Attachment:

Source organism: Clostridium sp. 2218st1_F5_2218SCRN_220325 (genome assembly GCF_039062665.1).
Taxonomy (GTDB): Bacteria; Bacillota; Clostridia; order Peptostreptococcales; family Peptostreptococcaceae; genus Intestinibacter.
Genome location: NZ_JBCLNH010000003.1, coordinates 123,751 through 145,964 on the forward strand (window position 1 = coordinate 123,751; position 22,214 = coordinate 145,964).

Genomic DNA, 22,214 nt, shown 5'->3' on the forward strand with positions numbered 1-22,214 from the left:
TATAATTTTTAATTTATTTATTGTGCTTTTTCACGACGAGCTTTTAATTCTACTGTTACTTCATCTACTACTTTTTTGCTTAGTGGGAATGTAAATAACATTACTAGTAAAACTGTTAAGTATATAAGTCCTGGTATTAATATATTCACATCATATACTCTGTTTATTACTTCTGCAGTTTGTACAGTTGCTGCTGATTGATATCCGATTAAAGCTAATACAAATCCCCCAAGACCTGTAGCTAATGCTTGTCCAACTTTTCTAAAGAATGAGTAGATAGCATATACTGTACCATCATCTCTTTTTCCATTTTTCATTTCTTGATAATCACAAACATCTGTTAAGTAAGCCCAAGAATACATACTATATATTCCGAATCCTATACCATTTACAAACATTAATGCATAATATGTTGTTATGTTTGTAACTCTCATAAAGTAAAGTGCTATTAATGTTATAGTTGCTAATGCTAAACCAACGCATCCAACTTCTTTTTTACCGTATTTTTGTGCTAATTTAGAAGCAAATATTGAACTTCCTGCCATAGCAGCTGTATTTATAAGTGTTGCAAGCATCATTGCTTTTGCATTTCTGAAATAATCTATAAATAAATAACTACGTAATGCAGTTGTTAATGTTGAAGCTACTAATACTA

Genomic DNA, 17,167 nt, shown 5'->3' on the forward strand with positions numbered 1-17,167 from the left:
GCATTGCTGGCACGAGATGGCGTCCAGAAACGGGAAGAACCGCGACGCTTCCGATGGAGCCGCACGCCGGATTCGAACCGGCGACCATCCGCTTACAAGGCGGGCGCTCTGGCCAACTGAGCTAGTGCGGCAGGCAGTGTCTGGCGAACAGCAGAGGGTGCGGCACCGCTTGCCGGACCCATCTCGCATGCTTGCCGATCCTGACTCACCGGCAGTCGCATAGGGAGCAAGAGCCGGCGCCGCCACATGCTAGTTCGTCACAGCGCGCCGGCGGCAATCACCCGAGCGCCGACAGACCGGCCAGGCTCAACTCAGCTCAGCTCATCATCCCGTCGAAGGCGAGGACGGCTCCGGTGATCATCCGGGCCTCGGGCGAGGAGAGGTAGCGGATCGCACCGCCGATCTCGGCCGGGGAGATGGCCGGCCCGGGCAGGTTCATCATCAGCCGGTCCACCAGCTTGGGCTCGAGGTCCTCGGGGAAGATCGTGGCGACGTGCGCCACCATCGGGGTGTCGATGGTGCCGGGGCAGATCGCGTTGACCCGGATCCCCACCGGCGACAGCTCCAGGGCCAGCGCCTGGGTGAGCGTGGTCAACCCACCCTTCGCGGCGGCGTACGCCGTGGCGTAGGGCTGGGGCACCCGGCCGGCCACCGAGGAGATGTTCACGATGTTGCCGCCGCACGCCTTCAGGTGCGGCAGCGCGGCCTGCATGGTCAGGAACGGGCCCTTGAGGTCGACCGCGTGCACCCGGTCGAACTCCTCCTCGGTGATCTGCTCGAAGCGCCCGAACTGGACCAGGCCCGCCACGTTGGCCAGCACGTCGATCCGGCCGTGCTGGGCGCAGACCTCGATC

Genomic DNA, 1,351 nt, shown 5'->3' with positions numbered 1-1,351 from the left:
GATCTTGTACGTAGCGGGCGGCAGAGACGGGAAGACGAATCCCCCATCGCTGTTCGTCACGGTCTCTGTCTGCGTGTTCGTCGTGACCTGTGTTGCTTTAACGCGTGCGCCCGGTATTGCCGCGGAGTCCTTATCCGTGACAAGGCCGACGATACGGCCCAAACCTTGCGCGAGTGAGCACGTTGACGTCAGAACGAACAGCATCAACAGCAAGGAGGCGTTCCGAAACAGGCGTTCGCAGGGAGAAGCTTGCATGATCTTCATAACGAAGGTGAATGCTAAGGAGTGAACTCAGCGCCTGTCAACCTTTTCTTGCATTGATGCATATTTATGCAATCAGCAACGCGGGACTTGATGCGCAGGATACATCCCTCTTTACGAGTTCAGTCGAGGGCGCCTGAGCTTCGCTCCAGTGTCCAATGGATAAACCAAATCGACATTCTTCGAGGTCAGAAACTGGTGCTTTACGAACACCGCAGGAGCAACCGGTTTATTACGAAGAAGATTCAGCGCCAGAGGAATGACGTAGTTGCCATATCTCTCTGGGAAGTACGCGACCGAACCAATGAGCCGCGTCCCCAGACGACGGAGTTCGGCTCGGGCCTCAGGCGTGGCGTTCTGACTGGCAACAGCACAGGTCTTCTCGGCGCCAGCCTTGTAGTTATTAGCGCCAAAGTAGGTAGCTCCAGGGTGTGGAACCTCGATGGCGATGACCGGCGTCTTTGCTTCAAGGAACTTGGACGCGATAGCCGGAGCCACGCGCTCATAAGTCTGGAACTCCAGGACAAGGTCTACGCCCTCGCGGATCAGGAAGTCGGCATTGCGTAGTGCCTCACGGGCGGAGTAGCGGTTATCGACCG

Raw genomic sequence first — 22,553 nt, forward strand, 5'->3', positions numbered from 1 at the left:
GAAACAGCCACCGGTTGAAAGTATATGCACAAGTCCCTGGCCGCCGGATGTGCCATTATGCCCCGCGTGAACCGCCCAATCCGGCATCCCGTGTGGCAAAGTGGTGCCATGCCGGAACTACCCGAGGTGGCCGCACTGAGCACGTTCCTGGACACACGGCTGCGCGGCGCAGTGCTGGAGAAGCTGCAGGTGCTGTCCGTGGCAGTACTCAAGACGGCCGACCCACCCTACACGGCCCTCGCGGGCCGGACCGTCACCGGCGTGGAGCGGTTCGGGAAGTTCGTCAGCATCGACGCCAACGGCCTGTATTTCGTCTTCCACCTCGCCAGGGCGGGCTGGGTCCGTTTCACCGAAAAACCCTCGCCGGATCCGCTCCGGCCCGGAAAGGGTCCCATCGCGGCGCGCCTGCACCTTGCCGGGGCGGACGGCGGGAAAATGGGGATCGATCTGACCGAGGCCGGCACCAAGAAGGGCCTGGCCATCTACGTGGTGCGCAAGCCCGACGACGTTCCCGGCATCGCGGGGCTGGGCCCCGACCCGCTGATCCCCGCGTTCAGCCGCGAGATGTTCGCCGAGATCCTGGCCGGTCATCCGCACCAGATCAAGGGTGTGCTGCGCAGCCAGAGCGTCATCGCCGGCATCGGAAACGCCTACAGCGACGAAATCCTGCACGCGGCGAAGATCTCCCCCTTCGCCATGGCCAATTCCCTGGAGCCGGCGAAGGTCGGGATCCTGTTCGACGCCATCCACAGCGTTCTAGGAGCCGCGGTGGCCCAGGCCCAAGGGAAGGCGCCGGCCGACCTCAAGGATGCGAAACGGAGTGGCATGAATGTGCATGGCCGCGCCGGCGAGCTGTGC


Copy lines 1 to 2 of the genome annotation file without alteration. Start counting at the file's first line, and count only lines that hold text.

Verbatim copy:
Source organism: Clostridium sp. 2218st1_F5_2218SCRN_220325 (genome assembly GCF_039062665.1).
Taxonomy (GTDB): Bacteria; Bacillota; Clostridia; order Peptostreptococcales; family Peptostreptococcaceae; genus Intestinibacter.